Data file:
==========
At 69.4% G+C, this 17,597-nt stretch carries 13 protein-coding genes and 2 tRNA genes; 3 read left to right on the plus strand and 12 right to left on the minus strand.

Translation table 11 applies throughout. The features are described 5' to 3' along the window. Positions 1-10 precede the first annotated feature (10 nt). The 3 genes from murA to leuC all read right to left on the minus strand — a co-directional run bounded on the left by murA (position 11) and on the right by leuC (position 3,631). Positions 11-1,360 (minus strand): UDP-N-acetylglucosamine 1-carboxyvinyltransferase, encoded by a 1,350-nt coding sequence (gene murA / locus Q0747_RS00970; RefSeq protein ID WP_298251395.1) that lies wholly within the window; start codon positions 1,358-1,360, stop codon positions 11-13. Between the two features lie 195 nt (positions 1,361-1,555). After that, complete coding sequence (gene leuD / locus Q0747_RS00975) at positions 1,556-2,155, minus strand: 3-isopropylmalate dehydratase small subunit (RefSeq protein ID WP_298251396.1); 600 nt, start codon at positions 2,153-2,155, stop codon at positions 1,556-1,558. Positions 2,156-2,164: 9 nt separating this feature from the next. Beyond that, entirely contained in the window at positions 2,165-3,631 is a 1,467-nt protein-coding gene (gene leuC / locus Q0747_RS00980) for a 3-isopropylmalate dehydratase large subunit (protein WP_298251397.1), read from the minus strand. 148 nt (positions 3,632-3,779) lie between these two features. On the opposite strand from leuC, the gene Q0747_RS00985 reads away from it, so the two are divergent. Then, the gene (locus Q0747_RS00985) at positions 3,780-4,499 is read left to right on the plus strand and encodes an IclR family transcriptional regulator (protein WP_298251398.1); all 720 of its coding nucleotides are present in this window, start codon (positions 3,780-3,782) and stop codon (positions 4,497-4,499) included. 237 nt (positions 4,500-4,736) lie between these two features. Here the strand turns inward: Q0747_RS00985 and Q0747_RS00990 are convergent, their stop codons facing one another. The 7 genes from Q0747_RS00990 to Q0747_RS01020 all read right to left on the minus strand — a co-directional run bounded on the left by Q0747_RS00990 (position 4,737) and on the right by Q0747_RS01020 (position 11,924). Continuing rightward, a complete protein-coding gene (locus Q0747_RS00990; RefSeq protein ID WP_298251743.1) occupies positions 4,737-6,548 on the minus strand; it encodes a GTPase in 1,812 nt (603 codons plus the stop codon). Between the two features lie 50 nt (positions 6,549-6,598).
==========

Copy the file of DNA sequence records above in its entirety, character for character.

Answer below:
At 69.4% G+C, this 17,597-nt stretch carries 13 protein-coding genes and 2 tRNA genes; 3 read left to right on the plus strand and 12 right to left on the minus strand.

Translation table 11 applies throughout. The features are described 5' to 3' along the window. Positions 1-10 precede the first annotated feature (10 nt). The 3 genes from murA to leuC all read right to left on the minus strand — a co-directional run bounded on the left by murA (position 11) and on the right by leuC (position 3,631). Positions 11-1,360 (minus strand): UDP-N-acetylglucosamine 1-carboxyvinyltransferase, encoded by a 1,350-nt coding sequence (gene murA / locus Q0747_RS00970; RefSeq protein ID WP_298251395.1) that lies wholly within the window; start codon positions 1,358-1,360, stop codon positions 11-13. Between the two features lie 195 nt (positions 1,361-1,555). After that, complete coding sequence (gene leuD / locus Q0747_RS00975) at positions 1,556-2,155, minus strand: 3-isopropylmalate dehydratase small subunit (RefSeq protein ID WP_298251396.1); 600 nt, start codon at positions 2,153-2,155, stop codon at positions 1,556-1,558. Positions 2,156-2,164: 9 nt separating this feature from the next. Beyond that, entirely contained in the window at positions 2,165-3,631 is a 1,467-nt protein-coding gene (gene leuC / locus Q0747_RS00980) for a 3-isopropylmalate dehydratase large subunit (protein WP_298251397.1), read from the minus strand. 148 nt (positions 3,632-3,779) lie between these two features. On the opposite strand from leuC, the gene Q0747_RS00985 reads away from it, so the two are divergent. Then, the gene (locus Q0747_RS00985) at positions 3,780-4,499 is read left to right on the plus strand and encodes an IclR family transcriptional regulator (protein WP_298251398.1); all 720 of its coding nucleotides are present in this window, start codon (positions 3,780-3,782) and stop codon (positions 4,497-4,499) included. 237 nt (positions 4,500-4,736) lie between these two features. Here the strand turns inward: Q0747_RS00985 and Q0747_RS00990 are convergent, their stop codons facing one another. The 7 genes from Q0747_RS00990 to Q0747_RS01020 all read right to left on the minus strand — a co-directional run bounded on the left by Q0747_RS00990 (position 4,737) and on the right by Q0747_RS01020 (position 11,924). Continuing rightward, a complete protein-coding gene (locus Q0747_RS00990; RefSeq protein ID WP_298251743.1) occupies positions 4,737-6,548 on the minus strand; it encodes a GTPase in 1,812 nt (603 codons plus the stop codon). Between the two features lie 50 nt (positions 6,549-6,598).